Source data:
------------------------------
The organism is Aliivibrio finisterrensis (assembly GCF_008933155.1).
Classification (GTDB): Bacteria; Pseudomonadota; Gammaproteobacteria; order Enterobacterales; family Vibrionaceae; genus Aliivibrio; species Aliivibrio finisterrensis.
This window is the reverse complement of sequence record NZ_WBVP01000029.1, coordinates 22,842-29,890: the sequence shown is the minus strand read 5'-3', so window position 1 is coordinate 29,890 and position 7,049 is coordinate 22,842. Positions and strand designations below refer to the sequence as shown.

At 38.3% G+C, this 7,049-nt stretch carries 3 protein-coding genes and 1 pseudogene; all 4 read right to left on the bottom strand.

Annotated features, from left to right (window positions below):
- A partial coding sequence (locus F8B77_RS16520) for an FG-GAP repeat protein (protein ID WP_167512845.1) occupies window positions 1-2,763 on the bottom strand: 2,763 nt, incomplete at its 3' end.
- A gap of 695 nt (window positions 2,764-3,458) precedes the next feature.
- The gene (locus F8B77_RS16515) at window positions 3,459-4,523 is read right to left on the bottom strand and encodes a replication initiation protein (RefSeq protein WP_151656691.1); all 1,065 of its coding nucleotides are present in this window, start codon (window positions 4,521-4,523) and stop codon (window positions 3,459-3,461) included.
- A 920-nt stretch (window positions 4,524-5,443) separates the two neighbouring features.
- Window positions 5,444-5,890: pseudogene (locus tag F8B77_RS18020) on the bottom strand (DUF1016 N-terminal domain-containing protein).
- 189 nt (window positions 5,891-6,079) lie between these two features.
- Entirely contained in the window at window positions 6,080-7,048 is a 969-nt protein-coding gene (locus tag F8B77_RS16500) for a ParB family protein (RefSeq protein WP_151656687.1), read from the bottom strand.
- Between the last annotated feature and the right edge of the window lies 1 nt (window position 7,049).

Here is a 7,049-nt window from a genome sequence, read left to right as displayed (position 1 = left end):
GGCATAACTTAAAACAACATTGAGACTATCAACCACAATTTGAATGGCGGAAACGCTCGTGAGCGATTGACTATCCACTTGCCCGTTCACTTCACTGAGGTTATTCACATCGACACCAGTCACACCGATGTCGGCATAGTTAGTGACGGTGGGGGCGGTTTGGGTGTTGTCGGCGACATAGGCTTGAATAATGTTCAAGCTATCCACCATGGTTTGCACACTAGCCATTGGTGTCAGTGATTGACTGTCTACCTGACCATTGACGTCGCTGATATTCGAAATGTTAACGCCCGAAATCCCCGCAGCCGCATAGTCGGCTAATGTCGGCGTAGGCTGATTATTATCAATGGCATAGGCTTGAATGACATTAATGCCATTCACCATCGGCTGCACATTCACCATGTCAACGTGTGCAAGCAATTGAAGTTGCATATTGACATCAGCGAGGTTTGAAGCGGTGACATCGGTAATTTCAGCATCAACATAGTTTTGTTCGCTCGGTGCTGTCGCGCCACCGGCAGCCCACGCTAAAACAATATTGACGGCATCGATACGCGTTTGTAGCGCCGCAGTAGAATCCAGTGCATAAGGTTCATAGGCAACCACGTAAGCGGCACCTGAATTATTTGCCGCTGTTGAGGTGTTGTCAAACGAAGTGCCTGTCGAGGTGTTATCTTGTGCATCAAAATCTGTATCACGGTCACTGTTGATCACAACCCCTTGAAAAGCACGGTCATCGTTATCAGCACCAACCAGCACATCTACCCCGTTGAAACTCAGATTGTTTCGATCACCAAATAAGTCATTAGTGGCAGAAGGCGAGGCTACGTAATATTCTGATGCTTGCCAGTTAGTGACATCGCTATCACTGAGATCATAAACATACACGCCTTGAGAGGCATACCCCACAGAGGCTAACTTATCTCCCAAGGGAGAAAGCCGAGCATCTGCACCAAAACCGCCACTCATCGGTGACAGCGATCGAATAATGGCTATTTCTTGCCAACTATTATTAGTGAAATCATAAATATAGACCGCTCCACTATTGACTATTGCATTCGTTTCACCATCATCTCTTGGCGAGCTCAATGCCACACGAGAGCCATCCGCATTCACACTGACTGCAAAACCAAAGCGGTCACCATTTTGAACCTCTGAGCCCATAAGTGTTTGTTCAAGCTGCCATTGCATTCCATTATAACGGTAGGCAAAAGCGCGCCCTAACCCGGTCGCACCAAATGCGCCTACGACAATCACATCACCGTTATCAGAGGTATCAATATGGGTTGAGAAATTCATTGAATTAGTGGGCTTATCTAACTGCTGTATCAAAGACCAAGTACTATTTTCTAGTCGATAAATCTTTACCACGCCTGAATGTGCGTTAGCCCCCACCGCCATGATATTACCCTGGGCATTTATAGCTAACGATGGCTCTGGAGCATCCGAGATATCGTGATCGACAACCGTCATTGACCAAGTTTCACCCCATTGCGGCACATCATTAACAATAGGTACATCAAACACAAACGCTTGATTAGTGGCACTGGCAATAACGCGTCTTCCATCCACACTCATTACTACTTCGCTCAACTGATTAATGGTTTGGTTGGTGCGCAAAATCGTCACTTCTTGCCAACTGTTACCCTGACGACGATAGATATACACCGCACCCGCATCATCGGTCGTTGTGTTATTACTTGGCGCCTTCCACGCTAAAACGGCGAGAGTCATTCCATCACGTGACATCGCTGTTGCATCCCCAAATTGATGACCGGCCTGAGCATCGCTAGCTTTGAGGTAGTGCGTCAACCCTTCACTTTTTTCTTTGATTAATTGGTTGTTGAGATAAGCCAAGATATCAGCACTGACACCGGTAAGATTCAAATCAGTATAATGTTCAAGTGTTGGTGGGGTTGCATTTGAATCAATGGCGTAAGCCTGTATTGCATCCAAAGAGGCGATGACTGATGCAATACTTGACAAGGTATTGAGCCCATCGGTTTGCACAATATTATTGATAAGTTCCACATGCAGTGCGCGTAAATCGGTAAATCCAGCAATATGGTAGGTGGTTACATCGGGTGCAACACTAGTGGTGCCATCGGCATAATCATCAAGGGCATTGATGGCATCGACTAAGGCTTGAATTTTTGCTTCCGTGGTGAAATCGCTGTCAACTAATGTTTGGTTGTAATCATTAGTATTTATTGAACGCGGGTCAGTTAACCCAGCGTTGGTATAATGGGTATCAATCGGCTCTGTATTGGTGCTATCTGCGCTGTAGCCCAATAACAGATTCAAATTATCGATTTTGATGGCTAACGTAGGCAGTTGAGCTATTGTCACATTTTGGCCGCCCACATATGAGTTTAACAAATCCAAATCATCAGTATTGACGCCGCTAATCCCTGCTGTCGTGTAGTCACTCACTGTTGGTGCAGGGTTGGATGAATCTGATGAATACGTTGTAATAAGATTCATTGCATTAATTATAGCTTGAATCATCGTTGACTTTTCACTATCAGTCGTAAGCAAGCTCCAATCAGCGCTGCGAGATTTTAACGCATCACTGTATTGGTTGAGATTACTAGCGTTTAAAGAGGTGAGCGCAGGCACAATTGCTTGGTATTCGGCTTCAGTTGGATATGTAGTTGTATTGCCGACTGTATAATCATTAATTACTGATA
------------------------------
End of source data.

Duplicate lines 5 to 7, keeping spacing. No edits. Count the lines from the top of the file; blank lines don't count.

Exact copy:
Annotated features, from left to right (window positions below):
- A partial coding sequence (locus F8B77_RS16520) for an FG-GAP repeat protein (protein ID WP_167512845.1) occupies window positions 1-2,763 on the bottom strand: 2,763 nt, incomplete at its 3' end.
- A gap of 695 nt (window positions 2,764-3,458) precedes the next feature.